By Andrea Phillips
A PROGRAM designed by Special Olympics Australia to boost the participation of children with intellectual disability and autism in school sport is a winning project in the Heart Foundation’s 2020 Active Australia Innovation Challenge.
The challenge invited community organisations to submit innovative ideas for getting people moving, attracting 306 entries from across Australia.
Special Olympics Australia’s Inclusive Sports in Schools program was one of 10 winning submissions, receiving a $10,000 grant to better equip schools to provide inclusive physical activity for children with intellectual disability and autism.
The grant will enable Special Olympics Australia to provide specialised training, resources, and support to staff at four Victorian primary schools. At each, there will be six coaching sessions involving both staff and students, along with an event where students can showcase their new skills to family and friends.
Around 160 children will benefit from the program, which also aims to link schools and families with inclusive community sport and recreational programs in their areas.
Pierre Comis, Special Olympics Australia’s Head of Schools and Participation, said: “Through provision of regular activity and supporting resources, the project will build the capability and capacity of schools, teachers, coaches, and community sports clubs to continue delivering inclusive sport and physical activity programs.”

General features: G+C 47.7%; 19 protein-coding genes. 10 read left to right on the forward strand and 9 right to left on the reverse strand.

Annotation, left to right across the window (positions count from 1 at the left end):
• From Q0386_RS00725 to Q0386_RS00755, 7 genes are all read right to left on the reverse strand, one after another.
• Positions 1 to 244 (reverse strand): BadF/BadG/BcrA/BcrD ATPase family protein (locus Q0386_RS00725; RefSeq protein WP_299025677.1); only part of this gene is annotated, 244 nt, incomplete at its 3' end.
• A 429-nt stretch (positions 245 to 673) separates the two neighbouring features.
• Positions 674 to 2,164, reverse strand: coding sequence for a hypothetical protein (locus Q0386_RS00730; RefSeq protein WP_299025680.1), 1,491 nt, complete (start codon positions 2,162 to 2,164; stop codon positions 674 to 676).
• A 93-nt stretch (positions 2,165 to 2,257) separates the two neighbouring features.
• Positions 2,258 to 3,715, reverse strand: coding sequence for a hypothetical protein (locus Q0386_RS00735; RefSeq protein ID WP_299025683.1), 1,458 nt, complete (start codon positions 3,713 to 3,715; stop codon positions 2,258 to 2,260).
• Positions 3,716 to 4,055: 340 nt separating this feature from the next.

- Pierre Comis, Special Olympics Australia’s Head of Schools and Participation
Heart Foundation Group CEO, Adjunct Professor John Kelly, said more than eight in 10 children and young people are not active enough for good heart health.
Comis said children with intellectual disability experience additional challenges developing the skills and behaviours to be physically active and are frequently more sedentary than those without disabilities.
Insufficient physical inactivity is a major risk factor for heart disease, Professor Kelly said.
“Heart disease continues to be the single leading cause of death in this country, claiming an Australian life every 29 minutes.”
Through the Active Australia Innovation Challenge, Professor Kelly said the Heart Foundation was supporting community-based initiatives that will encourage Australians to get more active and live a healthier lifestyle.
“A big congratulations to the grant recipients, with whom we will be working closely to bring their projects to life.”
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Special Olympics Australia strives to ensure that everyone living with an intellectual disability can participate in sport. We provide: